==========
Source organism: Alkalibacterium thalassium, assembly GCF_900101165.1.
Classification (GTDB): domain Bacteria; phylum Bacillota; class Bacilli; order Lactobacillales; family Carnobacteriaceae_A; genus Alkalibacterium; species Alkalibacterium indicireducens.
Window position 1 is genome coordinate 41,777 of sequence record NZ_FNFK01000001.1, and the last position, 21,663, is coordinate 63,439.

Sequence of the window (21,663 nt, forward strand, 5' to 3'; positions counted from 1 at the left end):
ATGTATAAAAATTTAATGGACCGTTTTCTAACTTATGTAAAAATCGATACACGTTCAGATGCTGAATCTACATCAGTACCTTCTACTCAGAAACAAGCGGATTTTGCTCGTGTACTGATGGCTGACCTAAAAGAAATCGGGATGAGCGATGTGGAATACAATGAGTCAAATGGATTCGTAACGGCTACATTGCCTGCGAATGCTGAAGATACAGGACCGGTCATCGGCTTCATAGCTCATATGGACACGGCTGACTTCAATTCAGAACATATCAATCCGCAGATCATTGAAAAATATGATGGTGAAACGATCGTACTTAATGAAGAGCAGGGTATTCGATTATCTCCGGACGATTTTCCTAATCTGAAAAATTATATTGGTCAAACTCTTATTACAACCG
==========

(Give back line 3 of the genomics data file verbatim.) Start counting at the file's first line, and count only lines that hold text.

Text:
Window position 1 is genome coordinate 41,777 of sequence record NZ_FNFK01000001.1, and the last position, 21,663, is coordinate 63,439.